Learning Organizations: New ways of managing
As companies grapple with the effects and opportunities of the Internet, social media and the smartphone, internal organizations are having to adapt and transform to accommodate new ways of communicating, new marketing methods and metrics and, in sum, new ways of managing.
An organization’s ability to learn and to adapt to the changing environment is fundamental for long-term sustainable success. Constant learning means recognizing one’s errors, learning from one’s mistakes. It also means be willing and agile enough to shift courses; all part of an optimized Learning Organization.
Creating a successful Learning for Development program
A founding piece of this learning and change can – and should — take place through the internal university or Learning for Development (LFD) programs. [I have written extensively about the notion of a Brand University.] There are three principles that must underpin successful change through these internal universities :
- management must not only actively support, but positively identify – even remunerate — contributing staff;
- learning must be ongoing, with a before – during – after, whereby management’s message and style is consistent and coherent with the LFD content;
- the style of teaching, as well as the tools and content, must model the behavior that the organization wishes to adopt.
Today, education is about educating you. In the jargon, we call this being learner focused. Teaching cannot be about just passing along MY messages. Pedagogy and learning are in mutation, pushed by a new understanding of learning, a new generation of tools, and a new crop of students, familiar with collaborative tools and the “web 2.0” spirit.
Whereas teaching was once the singular domain of classrooms – as is mostly the case in offsite seminars – there is now the opportunity for accessible and effective distance learning. Learning on the job can and is happening on the road, thanks to the portability of the computer, access to the internet and the mobile phone or even the ipod. The options and formats for distance learning are multiple.
Interactivity is the lifeblood of learning
Nonetheless, distance learning is not the complete panacea. It takes time, money and a real expertise to develop – without which one is often left wondering about the applicability and effectiveness. Too often, the eLearning is rich in content because of the obsession with transmission of information, but it is bereft of interactivity, the lifeblood of learning.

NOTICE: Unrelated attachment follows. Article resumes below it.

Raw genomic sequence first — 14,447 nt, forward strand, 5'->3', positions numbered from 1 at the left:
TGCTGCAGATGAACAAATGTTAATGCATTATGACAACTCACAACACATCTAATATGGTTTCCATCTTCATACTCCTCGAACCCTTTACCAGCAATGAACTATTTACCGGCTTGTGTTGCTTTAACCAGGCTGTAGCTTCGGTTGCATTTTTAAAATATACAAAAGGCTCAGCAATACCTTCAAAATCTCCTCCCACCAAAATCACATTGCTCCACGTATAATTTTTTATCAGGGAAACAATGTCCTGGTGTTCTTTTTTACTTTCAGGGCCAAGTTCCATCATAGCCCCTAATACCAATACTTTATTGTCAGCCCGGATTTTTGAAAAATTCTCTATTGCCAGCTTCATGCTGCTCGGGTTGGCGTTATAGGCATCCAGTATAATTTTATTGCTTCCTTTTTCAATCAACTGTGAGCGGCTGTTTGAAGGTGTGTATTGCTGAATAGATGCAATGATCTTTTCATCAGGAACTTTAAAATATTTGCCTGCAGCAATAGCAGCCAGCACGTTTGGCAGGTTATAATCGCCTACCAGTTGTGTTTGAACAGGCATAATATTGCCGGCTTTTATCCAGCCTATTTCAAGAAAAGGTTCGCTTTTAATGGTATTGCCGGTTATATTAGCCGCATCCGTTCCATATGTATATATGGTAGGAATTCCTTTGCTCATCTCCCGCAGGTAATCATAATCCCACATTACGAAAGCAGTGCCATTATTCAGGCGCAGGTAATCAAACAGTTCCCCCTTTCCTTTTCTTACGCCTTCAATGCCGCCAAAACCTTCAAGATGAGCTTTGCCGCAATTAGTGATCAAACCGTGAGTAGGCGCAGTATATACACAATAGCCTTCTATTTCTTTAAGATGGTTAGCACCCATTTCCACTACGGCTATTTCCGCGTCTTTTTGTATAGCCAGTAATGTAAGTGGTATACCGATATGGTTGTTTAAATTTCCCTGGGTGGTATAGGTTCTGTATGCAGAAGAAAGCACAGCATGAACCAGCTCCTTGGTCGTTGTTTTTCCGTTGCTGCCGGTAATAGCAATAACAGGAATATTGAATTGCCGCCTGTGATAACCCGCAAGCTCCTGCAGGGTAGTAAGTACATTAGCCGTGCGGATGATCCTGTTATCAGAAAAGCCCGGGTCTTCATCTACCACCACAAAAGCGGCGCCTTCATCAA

Moreover, learning is not just happening in classrooms or on the desktop terminal. It is happening elsewhere, all around us. There are new tools, sources and locations. Learning is and has always been happening informally, via the conversation in the corridor, at the cafeteria or at the famed water cooler.
Moving outside the classroom
It is said that 70% to 90% of all learning happens socially and informally. The tragedy is that LFD departments continue to focus on the remaining 10% to 30%. Moreover, too often, that training remains one-way, professorial and uninviting in style.
New tools exist today that can facilitate more widestream learning without exaggerated costs or massive changes in workflow – an essential ingredient to make informal and distance learning succeed in the workplace.
Four types of learning
There are four types of learning :
- distance learning (or eLearning)
- blended learning (a combination of classroom and distance)
- and, the last but not least, social learning. Certainly, social media can be a part of this mix, but there is of course much more to social learning.
Companies need to choose and enable the right tools – infrastructure is a strategic consideration, a veritable investment with a viable return, not just a cost. Organizations need to invest in distance learning platforms — such as Cross Knowledge or Omega TV — but also allow for webinars, podcasting, teleconferences, group work, etc. Moreover, the attractiveness of an organization, from a new employees perspective, is heightened when learning is an integral de facto experience. Critically, managers must learn to be coaches.
I finish with a quote from Jay Cross: “Working smarter is the key to sustainability and continuous improvement. The accelerating rate of change forces everyone in every organization to make a choice: learn while you work or become obsolete.”
Powerful words. Learning For Development should be a corporate-wide endeavor; it must reinvent itself and gain the full thrust of upper management’s support to help the organization transform, to be ready for tomorrow’s fast changing environment.